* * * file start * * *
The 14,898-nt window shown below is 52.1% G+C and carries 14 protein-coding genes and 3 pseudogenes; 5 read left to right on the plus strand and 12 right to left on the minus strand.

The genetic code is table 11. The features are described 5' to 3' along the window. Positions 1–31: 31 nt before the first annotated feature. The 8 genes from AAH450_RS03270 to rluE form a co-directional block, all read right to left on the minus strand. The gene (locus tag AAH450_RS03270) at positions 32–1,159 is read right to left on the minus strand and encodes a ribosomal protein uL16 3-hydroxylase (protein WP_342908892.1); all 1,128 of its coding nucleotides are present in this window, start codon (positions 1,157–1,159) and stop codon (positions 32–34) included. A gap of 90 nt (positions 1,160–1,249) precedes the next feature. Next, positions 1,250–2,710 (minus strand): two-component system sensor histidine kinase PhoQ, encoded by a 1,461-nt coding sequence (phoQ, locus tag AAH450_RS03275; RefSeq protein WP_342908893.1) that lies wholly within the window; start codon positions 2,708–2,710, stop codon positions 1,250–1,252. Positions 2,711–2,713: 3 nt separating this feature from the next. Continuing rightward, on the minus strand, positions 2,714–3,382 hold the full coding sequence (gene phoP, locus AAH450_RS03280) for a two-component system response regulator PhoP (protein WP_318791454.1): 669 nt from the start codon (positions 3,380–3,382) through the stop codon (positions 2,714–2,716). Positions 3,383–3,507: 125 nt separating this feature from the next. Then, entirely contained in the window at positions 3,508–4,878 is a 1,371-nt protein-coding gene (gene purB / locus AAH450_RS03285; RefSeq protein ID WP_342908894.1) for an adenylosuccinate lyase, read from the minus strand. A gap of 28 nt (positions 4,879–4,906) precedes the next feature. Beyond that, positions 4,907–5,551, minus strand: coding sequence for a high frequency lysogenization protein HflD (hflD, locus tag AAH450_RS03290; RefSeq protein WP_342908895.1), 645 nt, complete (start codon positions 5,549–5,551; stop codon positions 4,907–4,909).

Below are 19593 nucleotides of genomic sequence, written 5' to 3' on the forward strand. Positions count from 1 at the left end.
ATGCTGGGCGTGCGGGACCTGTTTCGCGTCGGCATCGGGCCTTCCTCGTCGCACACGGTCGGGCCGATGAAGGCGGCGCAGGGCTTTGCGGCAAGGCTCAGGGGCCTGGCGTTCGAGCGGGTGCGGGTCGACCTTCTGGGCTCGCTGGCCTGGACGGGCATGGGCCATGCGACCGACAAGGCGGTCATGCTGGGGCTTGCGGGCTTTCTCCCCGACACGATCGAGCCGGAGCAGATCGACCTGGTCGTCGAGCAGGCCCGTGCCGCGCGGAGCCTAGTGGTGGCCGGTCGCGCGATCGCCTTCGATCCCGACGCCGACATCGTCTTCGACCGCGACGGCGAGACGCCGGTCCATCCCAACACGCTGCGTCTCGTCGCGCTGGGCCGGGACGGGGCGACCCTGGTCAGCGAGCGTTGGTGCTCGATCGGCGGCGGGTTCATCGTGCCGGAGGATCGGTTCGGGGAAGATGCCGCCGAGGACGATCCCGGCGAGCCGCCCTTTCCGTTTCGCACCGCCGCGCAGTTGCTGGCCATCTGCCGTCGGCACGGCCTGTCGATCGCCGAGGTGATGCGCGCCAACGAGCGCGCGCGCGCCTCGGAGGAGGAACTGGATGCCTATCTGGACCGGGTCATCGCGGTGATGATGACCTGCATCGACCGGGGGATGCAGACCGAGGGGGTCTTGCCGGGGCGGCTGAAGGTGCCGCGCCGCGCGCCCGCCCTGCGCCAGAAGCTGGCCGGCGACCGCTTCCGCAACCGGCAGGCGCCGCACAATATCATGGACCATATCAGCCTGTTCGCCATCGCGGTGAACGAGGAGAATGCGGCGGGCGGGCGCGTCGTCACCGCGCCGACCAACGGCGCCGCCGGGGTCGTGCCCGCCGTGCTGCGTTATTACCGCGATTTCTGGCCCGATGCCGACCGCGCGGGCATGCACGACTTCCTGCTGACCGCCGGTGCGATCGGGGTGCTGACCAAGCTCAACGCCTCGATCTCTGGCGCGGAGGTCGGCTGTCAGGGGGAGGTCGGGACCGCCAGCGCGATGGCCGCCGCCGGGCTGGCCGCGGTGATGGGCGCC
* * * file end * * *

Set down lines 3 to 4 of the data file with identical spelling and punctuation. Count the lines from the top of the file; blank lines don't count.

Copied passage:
Below are 19593 nucleotides of genomic sequence, written 5' to 3' on the forward strand. Positions count from 1 at the left end.
ATGCTGGGCGTGCGGGACCTGTTTCGCGTCGGCATCGGGCCTTCCTCGTCGCACACGGTCGGGCCGATGAAGGCGGCGCAGGGCTTTGCGGCAAGGCTCAGGGGCCTGGCGTTCGAGCGGGTGCGGGTCGACCTTCTGGGCTCGCTGGCCTGGACGGGCATGGGCCATGCGACCGACAAGGCGGTCATGCTGGGGCTTGCGGGCTTTCTCCCCGACACGATCGAGCCGGAGCAGATCGACCTGGTCGTCGAGCAGGCCCGTGCCGCGCGGAGCCTAGTGGTGGCCGGTCGCGCGATCGCCTTCGATCCCGACGCCGACATCGTCTTCGACCGCGACGGCGAGACGCCGGTCCATCCCAACACGCTGCGTCTCGTCGCGCTGGGCCGGGACGGGGCGACCCTGGTCAGCGAGCGTTGGTGCTCGATCGGCGGCGGGTTCATCGTGCCGGAGGATCGGTTCGGGGAAGATGCCGCCGAGGACGATCCCGGCGAGCCGCCCTTTCCGTTTCGCACCGCCGCGCAGTTGCTGGCCATCTGCCGTCGGCACGGCCTGTCGATCGCCGAGGTGATGCGCGCCAACGAGCGCGCGCGCGCCTCGGAGGAGGAACTGGATGCCTATCTGGACCGGGTCATCGCGGTGATGATGACCTGCATCGACCGGGGGATGCAGACCGAGGGGGTCTTGCCGGGGCGGCTGAAGGTGCCGCGCCGCGCGCCCGCCCTGCGCCAGAAGCTGGCCGGCGACCGCTTCCGCAACCGGCAGGCGCCGCACAATATCATGGACCATATCAGCCTGTTCGCCATCGCGGTGAACGAGGAGAATGCGGCGGGCGGGCGCGTCGTCACCGCGCCGACCAACGGCGCCGCCGGGGTCGTGCCCGCCGTGCTGCGTTATTACCGCGATTTCTGGCCCGATGCCGACCGCGCGGGCATGCACGACTTCCTGCTGACCGCCGGTGCGATCGGGGTGCTGACCAAGCTCAACGCCTCGATCTCTGGCGCGGAGGTCGGCTGTCAGGGGGAGGTCGGGACCGCCAGCGCGATGGCCGCCGCCGGGCTGGCCGCGGTGATGGGCGCC